We could also walk around the brick making huts where the workmen made the bricks by pounding the wet clay and putting it into moulds and transferring the moulded brick onto trays to be transported by barrows, to the opposite side of the road where the kilns were. This part of the brickworks was roughly between where Knightsdale and Wharfedale Roads are now.

“If you ventured along Dales Road after dark when the bricks were being fired, a red glow could be seen at the top of the kilns. Also if there was an easterly wind we got a sulphur smell where we lived, from the kilns. I used to take our dog Floss for her walks up the Dales and through the brickyard. She loved to run around the area behind the brick kilns, chasing rabbits.

“Mr Boulton, the owner of the brickyard, lived at number two Dales Road, on the corner of Dales Road and Norwich Road. He lived there with his spinster sister into the late 1950s.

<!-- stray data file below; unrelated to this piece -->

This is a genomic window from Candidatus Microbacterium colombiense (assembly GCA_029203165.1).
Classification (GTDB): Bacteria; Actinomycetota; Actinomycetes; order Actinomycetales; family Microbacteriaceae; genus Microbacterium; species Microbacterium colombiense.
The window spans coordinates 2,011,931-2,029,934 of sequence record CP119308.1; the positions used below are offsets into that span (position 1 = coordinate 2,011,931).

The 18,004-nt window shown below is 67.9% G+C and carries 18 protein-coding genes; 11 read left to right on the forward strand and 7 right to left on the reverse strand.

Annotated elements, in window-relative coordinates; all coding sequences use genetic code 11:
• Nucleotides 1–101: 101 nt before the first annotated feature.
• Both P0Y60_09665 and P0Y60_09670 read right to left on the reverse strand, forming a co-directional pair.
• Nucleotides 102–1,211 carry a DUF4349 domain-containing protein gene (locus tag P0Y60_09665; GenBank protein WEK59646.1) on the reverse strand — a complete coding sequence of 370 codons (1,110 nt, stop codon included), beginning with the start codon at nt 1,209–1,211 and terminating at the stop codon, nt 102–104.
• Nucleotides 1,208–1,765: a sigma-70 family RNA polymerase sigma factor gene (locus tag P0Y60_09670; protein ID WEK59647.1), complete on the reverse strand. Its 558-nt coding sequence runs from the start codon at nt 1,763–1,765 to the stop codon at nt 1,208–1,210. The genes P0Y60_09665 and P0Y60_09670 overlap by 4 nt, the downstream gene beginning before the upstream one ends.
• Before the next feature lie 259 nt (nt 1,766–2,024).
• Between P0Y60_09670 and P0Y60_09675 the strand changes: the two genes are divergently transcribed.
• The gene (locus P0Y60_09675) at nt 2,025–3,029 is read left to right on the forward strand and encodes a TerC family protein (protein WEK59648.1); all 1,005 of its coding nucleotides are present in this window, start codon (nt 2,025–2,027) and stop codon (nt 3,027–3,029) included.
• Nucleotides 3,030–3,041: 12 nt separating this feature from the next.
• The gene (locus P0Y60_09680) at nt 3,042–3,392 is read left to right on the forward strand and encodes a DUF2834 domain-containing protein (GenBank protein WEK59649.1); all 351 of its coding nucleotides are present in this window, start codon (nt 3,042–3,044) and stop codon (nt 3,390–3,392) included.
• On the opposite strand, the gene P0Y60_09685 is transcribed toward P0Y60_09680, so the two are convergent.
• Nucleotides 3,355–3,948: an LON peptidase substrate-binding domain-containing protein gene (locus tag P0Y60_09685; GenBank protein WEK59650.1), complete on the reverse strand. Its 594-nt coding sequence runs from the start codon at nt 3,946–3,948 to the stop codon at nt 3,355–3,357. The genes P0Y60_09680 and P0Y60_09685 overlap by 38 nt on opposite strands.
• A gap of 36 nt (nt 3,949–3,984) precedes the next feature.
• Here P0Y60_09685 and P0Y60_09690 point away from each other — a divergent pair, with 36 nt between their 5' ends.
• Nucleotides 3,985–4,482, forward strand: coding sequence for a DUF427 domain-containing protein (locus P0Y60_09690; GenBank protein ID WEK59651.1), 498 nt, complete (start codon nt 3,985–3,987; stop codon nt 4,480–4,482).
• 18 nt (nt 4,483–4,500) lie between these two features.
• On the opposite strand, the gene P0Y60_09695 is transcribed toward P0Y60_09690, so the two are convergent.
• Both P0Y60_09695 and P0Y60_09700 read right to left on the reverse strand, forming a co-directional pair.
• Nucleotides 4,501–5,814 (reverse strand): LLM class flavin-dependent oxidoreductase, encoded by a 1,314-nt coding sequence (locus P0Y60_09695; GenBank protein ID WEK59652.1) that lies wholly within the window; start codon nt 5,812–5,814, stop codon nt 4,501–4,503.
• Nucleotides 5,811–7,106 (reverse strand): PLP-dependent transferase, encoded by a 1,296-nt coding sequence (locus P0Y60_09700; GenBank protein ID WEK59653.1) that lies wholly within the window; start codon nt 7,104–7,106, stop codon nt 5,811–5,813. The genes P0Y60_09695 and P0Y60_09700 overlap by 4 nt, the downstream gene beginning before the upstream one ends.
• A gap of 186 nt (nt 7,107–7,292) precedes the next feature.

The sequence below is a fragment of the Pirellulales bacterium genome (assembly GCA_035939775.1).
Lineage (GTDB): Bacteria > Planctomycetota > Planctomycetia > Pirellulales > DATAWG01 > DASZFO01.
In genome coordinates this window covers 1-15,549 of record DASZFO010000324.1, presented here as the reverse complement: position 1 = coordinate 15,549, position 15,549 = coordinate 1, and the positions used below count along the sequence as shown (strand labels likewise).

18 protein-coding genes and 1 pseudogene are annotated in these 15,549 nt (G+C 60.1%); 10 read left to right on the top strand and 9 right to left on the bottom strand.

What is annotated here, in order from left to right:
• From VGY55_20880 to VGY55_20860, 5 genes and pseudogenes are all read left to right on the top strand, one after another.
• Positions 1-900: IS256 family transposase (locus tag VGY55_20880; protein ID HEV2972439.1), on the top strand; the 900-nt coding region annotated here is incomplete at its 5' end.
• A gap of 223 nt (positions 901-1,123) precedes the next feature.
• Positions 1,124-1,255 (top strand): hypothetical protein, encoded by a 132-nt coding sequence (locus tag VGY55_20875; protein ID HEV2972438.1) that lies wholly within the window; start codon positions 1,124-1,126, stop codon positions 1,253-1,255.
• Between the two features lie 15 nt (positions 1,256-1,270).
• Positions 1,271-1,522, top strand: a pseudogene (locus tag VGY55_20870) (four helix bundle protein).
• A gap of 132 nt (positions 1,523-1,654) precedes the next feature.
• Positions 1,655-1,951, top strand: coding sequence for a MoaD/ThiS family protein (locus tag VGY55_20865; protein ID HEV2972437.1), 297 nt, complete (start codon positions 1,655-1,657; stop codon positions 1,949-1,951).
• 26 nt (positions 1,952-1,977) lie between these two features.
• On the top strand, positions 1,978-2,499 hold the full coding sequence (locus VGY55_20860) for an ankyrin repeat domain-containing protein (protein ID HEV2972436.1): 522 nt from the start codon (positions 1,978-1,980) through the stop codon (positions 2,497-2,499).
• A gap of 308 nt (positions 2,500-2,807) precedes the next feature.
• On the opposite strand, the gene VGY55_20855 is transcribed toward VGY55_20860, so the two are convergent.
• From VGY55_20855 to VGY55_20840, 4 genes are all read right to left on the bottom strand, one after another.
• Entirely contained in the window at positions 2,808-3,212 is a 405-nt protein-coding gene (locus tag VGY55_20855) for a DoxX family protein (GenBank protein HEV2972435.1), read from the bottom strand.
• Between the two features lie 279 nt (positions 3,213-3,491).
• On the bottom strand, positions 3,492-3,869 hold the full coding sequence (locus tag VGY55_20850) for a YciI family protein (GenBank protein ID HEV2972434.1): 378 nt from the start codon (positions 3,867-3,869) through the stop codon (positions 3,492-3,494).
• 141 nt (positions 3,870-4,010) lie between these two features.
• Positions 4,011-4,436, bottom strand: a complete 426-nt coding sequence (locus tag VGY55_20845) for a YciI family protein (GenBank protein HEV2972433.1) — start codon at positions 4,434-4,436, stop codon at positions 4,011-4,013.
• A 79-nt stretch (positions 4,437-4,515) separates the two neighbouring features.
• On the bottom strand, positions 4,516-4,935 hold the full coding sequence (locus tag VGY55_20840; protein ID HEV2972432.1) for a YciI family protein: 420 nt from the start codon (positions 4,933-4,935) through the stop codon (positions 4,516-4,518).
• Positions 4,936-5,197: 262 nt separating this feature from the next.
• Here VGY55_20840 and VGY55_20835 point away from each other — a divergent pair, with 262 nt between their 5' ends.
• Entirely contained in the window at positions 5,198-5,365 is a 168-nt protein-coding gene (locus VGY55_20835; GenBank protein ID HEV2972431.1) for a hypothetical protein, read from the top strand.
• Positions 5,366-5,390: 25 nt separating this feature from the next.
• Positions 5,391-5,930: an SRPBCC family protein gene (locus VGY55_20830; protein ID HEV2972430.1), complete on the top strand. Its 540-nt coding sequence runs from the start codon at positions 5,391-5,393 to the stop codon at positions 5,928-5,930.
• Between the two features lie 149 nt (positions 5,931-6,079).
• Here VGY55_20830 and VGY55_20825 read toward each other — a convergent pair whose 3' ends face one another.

“Once the various building projects had expanded both in Dales Road, Mornington Avenue and Westholme Road, Dales Road was finally surfaced and paths put down, and street lighting installed. This was about three years or so before the outbreak of the Second World War in 1939.

“Your article has revived many memories of my school days, living “In the Dales” and of the activities of the brickyard.”

I am nervous of trains.

Not riding on them but writing about them! Whenever the subject is referred to in Kindred Spirits I get experts debating the historical facts.